The practical

I can’t believe anyone reading the Nanosphere would actually want to attempt something so stupid as cycling around the M25, but if you were then here was my route.

An essential part of the route would be finding somewhere to stop. There’s only so much recovery can be done standing in the forecourt of an Esso petrol station. There are a couple of useful sites for locating a café en-route, and I was not going to spoil my day with some giant radial spur out to a café and back. See and  – both served me well. Maison du Velo in Reigate and the Epping Forest Tea Hut (or the seafood one next door) did the trick for me. Oh, and an Esso station somewhere near Rickmansworth did a mean bottle of mineral water and an Almond Magnum.

Other than that, good luck. Not least with explaining to others why you did it.

  1. hi there.. just came across this as im thinking of doing the m25 loop. Ive seen your route which looks great, but can i ask – how was it? I see it went via lots of A roads (i dont think you can avoid a lot of them without it turning into a huge ride) any i wonder how busy/not busy they were.. Any areas where if you were doing it again you would change? thanks for posting, Kieron

    1. Hi Kieron
      The main problem was the length – with the addition of getting between home and the M25 it was around 165 miles/265 km. Aside from that there was also the crossing to factor in – it only runs at certain hours and I was lucky. The van arrived within 30 seconds, so it was seamless. I know a friend timed it badly and so gave up at Dartford as she didn’t want a long wait. There’s nothing else there to amuse you! As for the roads, I had no issues I can remember. The main problem was on the south side, but if you follow the lanes then it is up and down the North Downs and I wasn’t up for that. Certainly if you do have the legs for a longer ride then seek out some more lanes that bit further out. Overall it was a long day, on my own, but enjoyable and rewarding to know I have cycled around the whole of London. Oh, and you get a lot of puzzled looks from others, even many cycling friends, but what do they know?! Good luck if you do attempt it, and let me know how you get on.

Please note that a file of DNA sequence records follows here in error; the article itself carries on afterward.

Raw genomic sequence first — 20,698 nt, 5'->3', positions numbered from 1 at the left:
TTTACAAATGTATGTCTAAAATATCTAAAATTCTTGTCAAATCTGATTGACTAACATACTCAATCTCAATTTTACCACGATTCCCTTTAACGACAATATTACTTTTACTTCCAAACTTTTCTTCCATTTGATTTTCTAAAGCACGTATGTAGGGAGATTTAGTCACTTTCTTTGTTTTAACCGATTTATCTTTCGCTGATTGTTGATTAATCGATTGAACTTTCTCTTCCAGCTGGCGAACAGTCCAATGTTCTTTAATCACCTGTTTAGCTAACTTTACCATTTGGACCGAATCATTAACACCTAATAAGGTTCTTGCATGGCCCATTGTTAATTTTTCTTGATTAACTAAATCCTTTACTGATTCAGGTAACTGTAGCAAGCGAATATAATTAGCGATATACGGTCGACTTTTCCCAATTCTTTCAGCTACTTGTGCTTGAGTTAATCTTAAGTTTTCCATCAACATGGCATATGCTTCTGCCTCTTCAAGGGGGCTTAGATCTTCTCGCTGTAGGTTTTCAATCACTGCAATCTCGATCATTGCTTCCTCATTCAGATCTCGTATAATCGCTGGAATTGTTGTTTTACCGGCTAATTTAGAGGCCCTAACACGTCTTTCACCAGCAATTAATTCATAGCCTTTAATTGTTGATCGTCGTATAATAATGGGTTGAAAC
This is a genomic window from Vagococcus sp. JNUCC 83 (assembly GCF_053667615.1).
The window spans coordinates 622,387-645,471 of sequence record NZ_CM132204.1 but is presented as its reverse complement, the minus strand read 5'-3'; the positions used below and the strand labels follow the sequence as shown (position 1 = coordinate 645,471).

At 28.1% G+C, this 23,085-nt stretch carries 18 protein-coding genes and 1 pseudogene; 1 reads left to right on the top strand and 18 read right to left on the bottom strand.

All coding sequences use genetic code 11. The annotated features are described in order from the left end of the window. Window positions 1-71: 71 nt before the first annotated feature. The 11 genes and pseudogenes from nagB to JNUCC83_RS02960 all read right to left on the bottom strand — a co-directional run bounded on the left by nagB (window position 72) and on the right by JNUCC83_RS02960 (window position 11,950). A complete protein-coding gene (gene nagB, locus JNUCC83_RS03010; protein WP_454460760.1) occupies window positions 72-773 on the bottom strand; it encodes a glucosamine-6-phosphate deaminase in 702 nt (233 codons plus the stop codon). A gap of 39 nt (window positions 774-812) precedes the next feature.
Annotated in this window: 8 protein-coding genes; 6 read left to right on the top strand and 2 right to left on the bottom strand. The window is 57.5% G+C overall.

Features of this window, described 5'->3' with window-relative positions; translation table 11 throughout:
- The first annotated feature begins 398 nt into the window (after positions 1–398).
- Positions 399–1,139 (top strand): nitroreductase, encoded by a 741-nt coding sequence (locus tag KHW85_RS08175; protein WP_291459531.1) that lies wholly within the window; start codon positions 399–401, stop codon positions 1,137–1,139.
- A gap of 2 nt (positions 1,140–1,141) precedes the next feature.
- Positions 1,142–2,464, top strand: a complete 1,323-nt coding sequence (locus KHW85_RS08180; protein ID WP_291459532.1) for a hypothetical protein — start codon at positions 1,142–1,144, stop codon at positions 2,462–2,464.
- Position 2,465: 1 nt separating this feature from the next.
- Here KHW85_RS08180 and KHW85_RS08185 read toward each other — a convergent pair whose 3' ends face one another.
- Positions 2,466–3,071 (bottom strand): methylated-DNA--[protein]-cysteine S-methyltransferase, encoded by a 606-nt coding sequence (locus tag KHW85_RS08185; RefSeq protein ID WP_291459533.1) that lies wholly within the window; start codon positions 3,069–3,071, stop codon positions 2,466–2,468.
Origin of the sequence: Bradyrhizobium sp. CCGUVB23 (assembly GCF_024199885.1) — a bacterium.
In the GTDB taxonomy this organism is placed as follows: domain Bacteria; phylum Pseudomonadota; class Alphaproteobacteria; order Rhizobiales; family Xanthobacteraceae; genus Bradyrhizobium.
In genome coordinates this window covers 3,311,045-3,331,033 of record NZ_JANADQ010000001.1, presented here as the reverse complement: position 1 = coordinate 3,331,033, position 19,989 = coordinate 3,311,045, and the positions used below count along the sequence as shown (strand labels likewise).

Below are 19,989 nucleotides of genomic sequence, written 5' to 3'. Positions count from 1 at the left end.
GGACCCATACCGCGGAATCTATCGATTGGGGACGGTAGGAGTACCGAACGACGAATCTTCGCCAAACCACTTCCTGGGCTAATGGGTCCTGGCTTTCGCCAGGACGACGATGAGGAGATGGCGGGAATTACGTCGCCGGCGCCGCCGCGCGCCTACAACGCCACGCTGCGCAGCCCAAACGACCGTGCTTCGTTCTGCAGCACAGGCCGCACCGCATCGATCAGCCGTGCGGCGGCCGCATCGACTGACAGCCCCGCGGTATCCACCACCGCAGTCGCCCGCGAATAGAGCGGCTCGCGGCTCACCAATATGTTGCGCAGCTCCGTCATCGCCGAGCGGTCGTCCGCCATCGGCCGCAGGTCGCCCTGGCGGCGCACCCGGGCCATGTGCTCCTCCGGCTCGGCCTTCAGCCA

2. Sorry, should have added that I am not sure I would change any of it if I did it again (a big if). I spent a while editing it to the best compromise of roads, climbing and distance for me. I know others would happily consume a 300km+ ride so it is personal choice on that one. Thanks

  2. Hey Dominic, this is all great info so thanks for coming back to me. Yeah, I’m in the same position really – I’ll do it solo and im not particularly keen to make it any longer.. i don’t like to ride on A roads if I can avoid them and that section through surrey/Kent looked a bit sketchy on paper but it’s good to know It wasn’t terrible. Thanks again for the post/comments. Cheers, Kieron

  3. Hey. Nice write up,

    Quick one on the Dartford Crossing, I thought I read somewhere that you can ring for a can to take you across for free?

    1. Hi Keith – Yes, you have to go to a set point on either side, and call someone. I got lucky and as I arrived the guy turned up in the bus so didn’t have to make that call. He drives you across and drops you. Nice little interlude really.

  4. Hey Dominic, great read thank you. Looking to tackle this next weekend 😬 may I ask what the practical reasons for riding CCW were? We are north London based so were planning to head CW first to get Dartford crossing out of the way whilst glycogen stores are relatively good still! So would be interested to hear your rationale for choosing to go CCW. Thanks!

    1. Hi – I think my reason for choosing CCW was that I was familiar with the roads at the start of the ride, and so wanted to give myself the interest-factor of new roads towards the end of the day as my energy levels faded. Actually I remember wishing I had done it the other way around, so that I could have peddled out the last 30 odd miles on autopilot rather than wondering how far I had to go!

      I would get the crossing done sooner as timings can be an issue, although I didn’t have to wait 60 seconds for my lift. I might have got lucky though.

      Good luck with the ride – might have been the hardest thing I have done on a bike, doing it solo was hard.


Leave a Reply

Your email address will not be published.